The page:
6:45 AM Wireless operators have partnered up on mobile payments, but it may only be a stopgap until they're ready to tackle the market on their own

Sarah Thomas, Director, Women in Comms

May 21, 2012

3 Min Read
Mobile Money: What's the End Game?

6:45 AM -- DUBLIN -- Management World -- After the CTIA Wireless show earlier this month, I was left thinking that the over-the-top players are leaving wireless operators behind when it comes to mobile payments. But now, on the eve of Management World, I'm not so sure. (See Mobile Commerce Sidesteps the Carriers .)

Rather than ceding the market to third parties, could the wireless operators be devising a way to break free of their partnerships and take over the market by going direct to consumers on their own?

Take the U.S. wireless operators joint venture, Isis , for example. It was my impression it was formed so AT&T Inc. (NYSE: T), Verizon Wireless and T-Mobile US Inc. could offer Near-Field Communications (NFC)-enabled mobile payments paid for via direct carrier billing. The JV disputed this when it opened up its walled partnership to a number of credit cards, admitting then that it can't go it alone without established payment companies.

It's undeniable, however, that the better business model is one where carriers aren't splitting their profits five or more ways. That's also the model Amdocs Ltd. (NYSE: DOX) will be pitching here at the show. The Service Provider Information Technology (SPIT) vendor recently introduced a cloud-based mobile payments platform that would let them do just this. So far, it hasn't said which operators it's working with.

Heavy Reading analyst Sarah Wallace points out that the wireless operators have the advantage of an existing billing relationship with loyal customers, but they are also challenged by not being a traditional payments processors. What's more, the bill shock that would ensue when a customer sees their monthly wireless bill plus all the mobile payments they made that month could be significant. Even so, Wallace believes many operators are still interested in owning the whole payment process. Partnerships could just be an interim step. (See Isis Signs Up 50+ Merchants.)

"The big emphasis for the carriers is 'you've been a customer, we have that trust and we'll offer the capability and security,'" Wallace says.

The two schools of thought -- going it alone and partnering -- don't have to be mutually exclusive, but doing both would put the operators in the position of competing with their partners, an awkward situation they often find themselves in. (See T-Mobile Squares Off on Mobile Payments.)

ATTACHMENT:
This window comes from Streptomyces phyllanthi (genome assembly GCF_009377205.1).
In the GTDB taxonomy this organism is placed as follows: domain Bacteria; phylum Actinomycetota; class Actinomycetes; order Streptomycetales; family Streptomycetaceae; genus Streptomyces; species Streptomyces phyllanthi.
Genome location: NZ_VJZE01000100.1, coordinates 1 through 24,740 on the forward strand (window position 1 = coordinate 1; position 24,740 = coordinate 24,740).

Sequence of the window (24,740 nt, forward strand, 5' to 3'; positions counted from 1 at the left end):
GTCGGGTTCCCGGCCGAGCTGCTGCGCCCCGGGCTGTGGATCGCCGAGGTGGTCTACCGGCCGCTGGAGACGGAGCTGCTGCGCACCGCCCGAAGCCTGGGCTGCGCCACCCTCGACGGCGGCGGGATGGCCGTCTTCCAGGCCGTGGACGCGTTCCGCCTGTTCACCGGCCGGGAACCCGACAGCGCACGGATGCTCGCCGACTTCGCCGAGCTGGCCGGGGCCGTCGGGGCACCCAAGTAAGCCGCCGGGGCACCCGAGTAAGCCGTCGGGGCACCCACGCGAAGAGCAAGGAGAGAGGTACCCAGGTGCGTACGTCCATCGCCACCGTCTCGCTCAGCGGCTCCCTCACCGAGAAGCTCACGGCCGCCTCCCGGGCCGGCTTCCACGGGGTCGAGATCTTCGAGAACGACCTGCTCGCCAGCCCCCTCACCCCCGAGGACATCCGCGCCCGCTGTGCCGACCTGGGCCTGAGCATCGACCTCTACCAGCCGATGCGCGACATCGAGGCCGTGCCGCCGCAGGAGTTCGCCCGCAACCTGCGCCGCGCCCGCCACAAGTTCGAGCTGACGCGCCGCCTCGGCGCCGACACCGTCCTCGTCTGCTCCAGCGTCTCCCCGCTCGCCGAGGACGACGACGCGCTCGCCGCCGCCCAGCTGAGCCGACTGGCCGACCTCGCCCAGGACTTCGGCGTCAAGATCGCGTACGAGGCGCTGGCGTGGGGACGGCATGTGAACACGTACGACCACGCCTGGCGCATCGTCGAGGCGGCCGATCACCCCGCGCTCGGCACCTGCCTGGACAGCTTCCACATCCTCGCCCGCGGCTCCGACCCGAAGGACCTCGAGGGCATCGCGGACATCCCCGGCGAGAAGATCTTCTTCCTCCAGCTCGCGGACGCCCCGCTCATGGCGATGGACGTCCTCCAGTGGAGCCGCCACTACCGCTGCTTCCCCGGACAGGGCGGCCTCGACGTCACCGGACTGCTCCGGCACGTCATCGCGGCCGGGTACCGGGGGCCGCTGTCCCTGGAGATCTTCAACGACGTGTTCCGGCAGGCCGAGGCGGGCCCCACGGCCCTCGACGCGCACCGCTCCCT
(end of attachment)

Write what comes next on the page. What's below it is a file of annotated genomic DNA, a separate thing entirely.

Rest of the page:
I think partnering is the only way the wireless operators will play a role in mobile payments. The credit card brands have the cachet when it comes to payments; they're moving faster in the market; and working together is the only hope of easing fragmentation. But it will be interesting to see which ones agree with me and which ones are just biding their time until they're ready to take on the market on their own. (See Learning to Play Nice With NFC.)

— Sarah Reedy, Senior Reporter, Light Reading Mobile

About the Author(s)

Sarah Thomas

Director, Women in Comms

Sarah Thomas's love affair with communications began in 2003 when she bought her first cellphone, a pink RAZR, which she duly "bedazzled" with the help of superglue and her dad.

She joined the editorial staff at Light Reading in 2010 and has been covering mobile technologies ever since. Sarah got her start covering telecom in 2007 at Telephony, later Connected Planet, may it rest in peace. Her non-telecom work experience includes a brief foray into public relations at Fleishman-Hillard (her cussin' upset the clients) and a hodge-podge of internships, including spells at Ingram's (Kansas City's business magazine), American Spa magazine (where she was Chief Hot-Tub Correspondent), and the tweens' quiz bible, QuizFest, in NYC.

As Editorial Operations Director, a role she took on in January 2015, Sarah is responsible for the day-to-day management of the non-news content elements on Light Reading.

Sarah received her Bachelor's in Journalism from the University of Missouri-Columbia. She lives in Chicago with her 3DTV, her iPad and a drawer full of smartphone cords.

Away from the world of telecom journalism, Sarah likes to dabble in monster truck racing, becoming part of Team Bigfoot in 2009.

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